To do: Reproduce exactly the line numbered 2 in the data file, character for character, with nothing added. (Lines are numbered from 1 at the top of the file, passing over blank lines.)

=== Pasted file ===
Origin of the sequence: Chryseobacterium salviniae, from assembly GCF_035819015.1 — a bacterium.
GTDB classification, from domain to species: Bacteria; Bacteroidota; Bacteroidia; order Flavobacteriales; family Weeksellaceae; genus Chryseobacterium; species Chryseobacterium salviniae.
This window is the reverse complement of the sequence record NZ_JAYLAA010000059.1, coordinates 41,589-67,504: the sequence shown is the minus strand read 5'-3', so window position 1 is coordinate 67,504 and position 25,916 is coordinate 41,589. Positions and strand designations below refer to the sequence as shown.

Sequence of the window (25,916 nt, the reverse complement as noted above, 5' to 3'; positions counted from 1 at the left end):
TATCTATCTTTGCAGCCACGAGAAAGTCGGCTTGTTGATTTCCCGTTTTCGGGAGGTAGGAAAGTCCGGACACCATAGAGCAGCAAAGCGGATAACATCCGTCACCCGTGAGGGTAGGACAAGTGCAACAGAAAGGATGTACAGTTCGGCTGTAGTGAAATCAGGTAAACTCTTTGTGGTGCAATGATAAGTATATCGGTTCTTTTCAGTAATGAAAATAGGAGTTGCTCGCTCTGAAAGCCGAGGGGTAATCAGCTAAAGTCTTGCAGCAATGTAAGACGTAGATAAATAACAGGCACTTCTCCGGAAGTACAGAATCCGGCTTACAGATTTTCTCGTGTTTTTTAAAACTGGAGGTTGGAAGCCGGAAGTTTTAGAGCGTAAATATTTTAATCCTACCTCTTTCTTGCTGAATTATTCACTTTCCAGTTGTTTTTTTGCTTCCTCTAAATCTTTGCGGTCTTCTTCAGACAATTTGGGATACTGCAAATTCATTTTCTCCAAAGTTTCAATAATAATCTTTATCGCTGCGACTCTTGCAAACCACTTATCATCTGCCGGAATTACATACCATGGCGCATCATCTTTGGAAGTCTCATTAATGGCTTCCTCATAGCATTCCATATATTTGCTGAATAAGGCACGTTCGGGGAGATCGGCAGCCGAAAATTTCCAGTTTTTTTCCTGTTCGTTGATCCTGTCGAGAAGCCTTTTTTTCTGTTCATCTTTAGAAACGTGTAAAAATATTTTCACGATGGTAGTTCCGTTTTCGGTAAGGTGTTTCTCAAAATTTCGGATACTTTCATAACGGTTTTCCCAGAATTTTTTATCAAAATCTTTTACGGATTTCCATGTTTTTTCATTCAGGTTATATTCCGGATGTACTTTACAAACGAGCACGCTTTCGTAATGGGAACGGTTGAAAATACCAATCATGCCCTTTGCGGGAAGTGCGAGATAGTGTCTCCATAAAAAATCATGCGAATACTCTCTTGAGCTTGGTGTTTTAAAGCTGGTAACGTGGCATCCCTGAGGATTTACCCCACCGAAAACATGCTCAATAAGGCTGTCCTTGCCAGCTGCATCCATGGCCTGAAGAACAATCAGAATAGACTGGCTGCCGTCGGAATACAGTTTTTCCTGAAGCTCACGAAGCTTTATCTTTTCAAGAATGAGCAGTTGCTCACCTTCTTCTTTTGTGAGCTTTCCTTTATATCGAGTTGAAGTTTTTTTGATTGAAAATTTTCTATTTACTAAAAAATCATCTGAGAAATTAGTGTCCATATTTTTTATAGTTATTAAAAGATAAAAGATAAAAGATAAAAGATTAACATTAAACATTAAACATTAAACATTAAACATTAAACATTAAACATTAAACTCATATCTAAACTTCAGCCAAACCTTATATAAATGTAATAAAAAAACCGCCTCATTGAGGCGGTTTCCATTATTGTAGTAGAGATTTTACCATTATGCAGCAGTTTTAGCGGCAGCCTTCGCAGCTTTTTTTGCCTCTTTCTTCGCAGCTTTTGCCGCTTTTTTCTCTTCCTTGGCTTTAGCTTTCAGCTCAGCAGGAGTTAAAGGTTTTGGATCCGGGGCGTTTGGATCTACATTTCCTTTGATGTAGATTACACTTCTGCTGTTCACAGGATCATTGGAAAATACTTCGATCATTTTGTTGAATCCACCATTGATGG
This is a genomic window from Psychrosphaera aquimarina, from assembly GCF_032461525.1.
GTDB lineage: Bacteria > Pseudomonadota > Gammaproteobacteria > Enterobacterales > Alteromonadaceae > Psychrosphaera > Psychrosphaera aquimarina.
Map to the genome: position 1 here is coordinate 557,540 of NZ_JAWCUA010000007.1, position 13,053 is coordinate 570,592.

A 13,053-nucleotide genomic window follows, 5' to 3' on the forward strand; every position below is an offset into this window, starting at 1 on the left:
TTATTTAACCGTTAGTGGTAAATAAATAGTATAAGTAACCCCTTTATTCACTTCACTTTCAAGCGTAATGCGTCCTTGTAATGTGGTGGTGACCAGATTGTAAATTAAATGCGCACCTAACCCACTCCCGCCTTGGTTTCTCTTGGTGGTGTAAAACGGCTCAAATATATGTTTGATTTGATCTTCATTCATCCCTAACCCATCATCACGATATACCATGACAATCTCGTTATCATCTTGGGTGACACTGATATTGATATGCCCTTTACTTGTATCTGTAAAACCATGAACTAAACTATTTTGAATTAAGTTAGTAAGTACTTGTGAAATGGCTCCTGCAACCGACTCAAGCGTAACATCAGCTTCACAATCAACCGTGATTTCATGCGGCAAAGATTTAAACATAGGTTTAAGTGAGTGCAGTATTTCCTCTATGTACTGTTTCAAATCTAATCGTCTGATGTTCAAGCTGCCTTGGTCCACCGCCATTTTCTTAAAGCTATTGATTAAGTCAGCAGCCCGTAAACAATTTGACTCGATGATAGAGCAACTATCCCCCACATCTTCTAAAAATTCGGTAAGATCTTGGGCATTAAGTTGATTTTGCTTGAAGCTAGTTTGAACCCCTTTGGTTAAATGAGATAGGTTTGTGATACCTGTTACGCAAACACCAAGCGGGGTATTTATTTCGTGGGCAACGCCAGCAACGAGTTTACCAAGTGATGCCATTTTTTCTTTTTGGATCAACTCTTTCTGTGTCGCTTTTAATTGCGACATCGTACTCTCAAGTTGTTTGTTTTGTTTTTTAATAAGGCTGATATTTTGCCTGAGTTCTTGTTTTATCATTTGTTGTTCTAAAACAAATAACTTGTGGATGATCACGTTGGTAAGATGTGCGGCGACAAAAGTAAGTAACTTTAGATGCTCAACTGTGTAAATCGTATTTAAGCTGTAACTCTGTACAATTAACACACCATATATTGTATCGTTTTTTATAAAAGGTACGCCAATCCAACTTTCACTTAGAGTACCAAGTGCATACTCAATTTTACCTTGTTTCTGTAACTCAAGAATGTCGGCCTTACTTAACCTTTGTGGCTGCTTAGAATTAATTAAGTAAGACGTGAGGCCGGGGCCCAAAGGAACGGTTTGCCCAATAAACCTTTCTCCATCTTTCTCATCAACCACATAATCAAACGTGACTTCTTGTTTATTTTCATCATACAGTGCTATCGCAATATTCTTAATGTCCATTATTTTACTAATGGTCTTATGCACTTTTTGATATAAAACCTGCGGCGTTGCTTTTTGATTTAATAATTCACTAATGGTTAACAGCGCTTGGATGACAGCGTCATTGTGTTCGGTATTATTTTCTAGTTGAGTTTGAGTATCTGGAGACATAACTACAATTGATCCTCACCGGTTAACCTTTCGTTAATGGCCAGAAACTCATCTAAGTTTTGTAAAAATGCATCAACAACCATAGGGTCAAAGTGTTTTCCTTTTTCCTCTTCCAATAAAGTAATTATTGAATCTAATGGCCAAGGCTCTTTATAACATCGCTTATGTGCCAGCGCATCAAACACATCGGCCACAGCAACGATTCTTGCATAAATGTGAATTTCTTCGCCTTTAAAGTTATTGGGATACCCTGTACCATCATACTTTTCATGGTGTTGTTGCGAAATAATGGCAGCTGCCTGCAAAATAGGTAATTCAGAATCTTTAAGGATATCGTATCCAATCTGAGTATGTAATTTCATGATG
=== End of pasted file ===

GTDB classification, from domain to species: Bacteria; Bacteroidota; Bacteroidia; order Flavobacteriales; family Weeksellaceae; genus Chryseobacterium; species Chryseobacterium salviniae.